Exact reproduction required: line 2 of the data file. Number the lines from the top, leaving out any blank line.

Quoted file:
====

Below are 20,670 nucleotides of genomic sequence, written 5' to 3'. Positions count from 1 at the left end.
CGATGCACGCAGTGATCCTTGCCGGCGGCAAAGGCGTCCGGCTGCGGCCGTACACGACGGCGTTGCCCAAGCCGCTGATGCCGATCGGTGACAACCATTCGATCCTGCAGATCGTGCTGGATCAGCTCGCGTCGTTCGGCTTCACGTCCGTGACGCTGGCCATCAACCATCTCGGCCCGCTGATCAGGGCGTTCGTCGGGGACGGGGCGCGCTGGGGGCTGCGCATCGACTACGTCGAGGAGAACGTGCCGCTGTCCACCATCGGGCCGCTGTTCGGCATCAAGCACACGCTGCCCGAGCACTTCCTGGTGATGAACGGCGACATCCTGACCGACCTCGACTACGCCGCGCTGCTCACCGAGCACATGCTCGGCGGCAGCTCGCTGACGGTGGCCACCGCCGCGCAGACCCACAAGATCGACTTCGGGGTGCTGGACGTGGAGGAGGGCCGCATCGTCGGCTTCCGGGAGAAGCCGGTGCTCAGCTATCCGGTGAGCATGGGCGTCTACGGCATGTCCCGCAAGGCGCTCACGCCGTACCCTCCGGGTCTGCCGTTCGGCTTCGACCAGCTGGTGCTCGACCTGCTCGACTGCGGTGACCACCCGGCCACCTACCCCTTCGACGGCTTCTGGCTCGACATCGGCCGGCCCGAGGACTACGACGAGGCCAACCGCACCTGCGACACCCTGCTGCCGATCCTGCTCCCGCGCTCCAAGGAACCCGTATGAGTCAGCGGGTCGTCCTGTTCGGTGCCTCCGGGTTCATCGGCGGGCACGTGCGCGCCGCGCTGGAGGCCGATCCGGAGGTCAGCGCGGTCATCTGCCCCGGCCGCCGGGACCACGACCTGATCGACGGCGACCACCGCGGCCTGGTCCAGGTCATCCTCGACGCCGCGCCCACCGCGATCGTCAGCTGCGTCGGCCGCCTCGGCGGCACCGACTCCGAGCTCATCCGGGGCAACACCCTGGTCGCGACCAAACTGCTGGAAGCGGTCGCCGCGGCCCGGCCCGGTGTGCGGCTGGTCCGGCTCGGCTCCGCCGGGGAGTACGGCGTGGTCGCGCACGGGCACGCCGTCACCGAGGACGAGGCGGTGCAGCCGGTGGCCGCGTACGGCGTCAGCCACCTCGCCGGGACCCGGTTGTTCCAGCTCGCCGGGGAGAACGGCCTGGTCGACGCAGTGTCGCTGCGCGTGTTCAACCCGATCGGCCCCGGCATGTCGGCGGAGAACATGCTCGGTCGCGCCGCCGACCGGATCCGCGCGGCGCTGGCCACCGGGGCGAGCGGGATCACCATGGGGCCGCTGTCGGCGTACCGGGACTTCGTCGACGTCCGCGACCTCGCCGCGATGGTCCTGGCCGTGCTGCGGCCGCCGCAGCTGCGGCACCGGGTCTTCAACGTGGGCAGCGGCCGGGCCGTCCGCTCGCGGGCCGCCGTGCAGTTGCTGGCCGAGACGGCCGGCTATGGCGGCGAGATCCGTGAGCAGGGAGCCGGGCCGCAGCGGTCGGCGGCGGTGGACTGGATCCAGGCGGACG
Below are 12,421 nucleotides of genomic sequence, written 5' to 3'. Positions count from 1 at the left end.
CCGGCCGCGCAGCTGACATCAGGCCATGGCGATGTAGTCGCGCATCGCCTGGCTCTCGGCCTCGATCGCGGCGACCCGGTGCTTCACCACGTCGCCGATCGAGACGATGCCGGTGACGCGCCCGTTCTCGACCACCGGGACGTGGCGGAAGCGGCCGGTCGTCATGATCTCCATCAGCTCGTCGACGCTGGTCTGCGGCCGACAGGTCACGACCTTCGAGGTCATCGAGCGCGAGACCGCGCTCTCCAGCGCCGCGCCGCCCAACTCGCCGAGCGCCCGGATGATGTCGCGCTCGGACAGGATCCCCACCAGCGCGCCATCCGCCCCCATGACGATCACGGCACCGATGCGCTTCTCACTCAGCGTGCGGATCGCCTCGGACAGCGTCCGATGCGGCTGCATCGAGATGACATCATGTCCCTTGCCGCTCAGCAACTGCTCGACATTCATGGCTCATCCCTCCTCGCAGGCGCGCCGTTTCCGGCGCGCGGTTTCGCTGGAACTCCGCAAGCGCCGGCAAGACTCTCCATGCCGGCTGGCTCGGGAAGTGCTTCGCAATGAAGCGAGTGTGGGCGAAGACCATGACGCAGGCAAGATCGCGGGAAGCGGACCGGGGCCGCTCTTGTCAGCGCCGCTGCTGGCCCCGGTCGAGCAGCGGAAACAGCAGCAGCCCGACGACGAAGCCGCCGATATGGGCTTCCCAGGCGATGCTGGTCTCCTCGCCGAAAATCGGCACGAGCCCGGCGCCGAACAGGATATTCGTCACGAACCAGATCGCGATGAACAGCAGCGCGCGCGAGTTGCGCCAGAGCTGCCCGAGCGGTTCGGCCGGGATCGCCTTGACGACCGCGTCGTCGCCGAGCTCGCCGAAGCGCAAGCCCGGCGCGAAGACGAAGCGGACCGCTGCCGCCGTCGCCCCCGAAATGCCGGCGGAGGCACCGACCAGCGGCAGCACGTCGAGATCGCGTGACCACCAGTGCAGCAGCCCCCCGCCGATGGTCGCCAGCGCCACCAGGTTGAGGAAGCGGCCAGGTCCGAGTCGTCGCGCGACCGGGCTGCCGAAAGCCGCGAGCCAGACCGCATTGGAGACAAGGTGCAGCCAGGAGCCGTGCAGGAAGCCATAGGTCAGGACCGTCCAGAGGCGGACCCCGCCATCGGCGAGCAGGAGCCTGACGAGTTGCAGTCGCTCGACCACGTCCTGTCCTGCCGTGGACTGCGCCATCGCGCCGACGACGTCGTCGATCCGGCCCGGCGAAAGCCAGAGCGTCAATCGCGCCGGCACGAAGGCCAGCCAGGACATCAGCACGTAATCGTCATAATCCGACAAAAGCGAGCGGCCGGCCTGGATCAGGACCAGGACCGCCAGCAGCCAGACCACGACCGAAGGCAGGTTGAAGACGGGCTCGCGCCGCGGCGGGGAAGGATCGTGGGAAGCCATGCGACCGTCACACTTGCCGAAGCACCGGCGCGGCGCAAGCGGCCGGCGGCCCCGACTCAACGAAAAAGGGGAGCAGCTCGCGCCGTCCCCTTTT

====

CGATGCACGCAGTGATCCTTGCCGGCGGCAAAGGCGTCCGGCTGCGGCCGTACACGACGGCGTTGCCCAAGCCGCTGATGCCGATCGGTGACAACCATTCGATCCTGCAGATCGTGCTGGATCAGCTCGCGTCGTTCGGCTTCACGTCCGTGACGCTGGCCATCAACCATCTCGGCCCGCTGATCAGGGCGTTCGTCGGGGACGGGGCGCGCTGGGGGCTGCGCATCGACTACGTCGAGGAGAACGTGCCGCTGTCCACCATCGGGCCGCTGTTCGGCATCAAGCACACGCTGCCCGAGCACTTCCTGGTGATGAACGGCGACATCCTGACCGACCTCGACTACGCCGCGCTGCTCACCGAGCACATGCTCGGCGGCAGCTCGCTGACGGTGGCCACCGCCGCGCAGACCCACAAGATCGACTTCGGGGTGCTGGACGTGGAGGAGGGCCGCATCGTCGGCTTCCGGGAGAAGCCGGTGCTCAGCTATCCGGTGAGCATGGGCGTCTACGGCATGTCCCGCAAGGCGCTCACGCCGTACCCTCCGGGTCTGCCGTTCGGCTTCGACCAGCTGGTGCTCGACCTGCTCGACTGCGGTGACCACCCGGCCACCTACCCCTTCGACGGCTTCTGGCTCGACATCGGCCGGCCCGAGGACTACGACGAGGCCAACCGCACCTGCGACACCCTGCTGCCGATCCTGCTCCCGCGCTCCAAGGAACCCGTATGAGTCAGCGGGTCGTCCTGTTCGGTGCCTCCGGGTTCATCGGCGGGCACGTGCGCGCCGCGCTGGAGGCCGATCCGGAGGTCAGCGCGGTCATCTGCCCCGGCCGCCGGGACCACGACCTGATCGACGGCGACCACCGCGGCCTGGTCCAGGTCATCCTCGACGCCGCGCCCACCGCGATCGTCAGCTGCGTCGGCCGCCTCGGCGGCACCGACTCCGAGCTCATCCGGGGCAACACCCTGGTCGCGACCAAACTGCTGGAAGCGGTCGCCGCGGCCCGGCCCGGTGTGCGGCTGGTCCGGCTCGGCTCCGCCGGGGAGTACGGCGTGGTCGCGCACGGGCACGCCGTCACCGAGGACGAGGCGGTGCAGCCGGTGGCCGCGTACGGCGTCAGCCACCTCGCCGGGACCCGGTTGTTCCAGCTCGCCGGGGAGAACGGCCTGGTCGACGCAGTGTCGCTGCGCGTGTTCAACCCGATCGGCCCCGGCATGTCGGCGGAGAACATGCTCGGTCGCGCCGCCGACCGGATCCGCGCGGCGCTGGCCACCGGGGCGAGCGGGATCACCATGGGGCCGCTGTCGGCGTACCGGGACTTCGTCGACGTCCGCGACCTCGCCGCGATGGTCCTGGCCGTGCTGCGGCCGCCGCAGCTGCGGCACCGGGTCTTCAACGTGGGCAGCGGCCGGGCCGTCCGCTCGCGGGCCGCCGTGCAGTTGCTGGCCGAGACGGCCGGCTATGGCGGCGAGATCCGTGAGCAGGGAGCCGGGCCGCAGCGGTCGGCGGCGGTGGACTGGATCCAGGCGGACG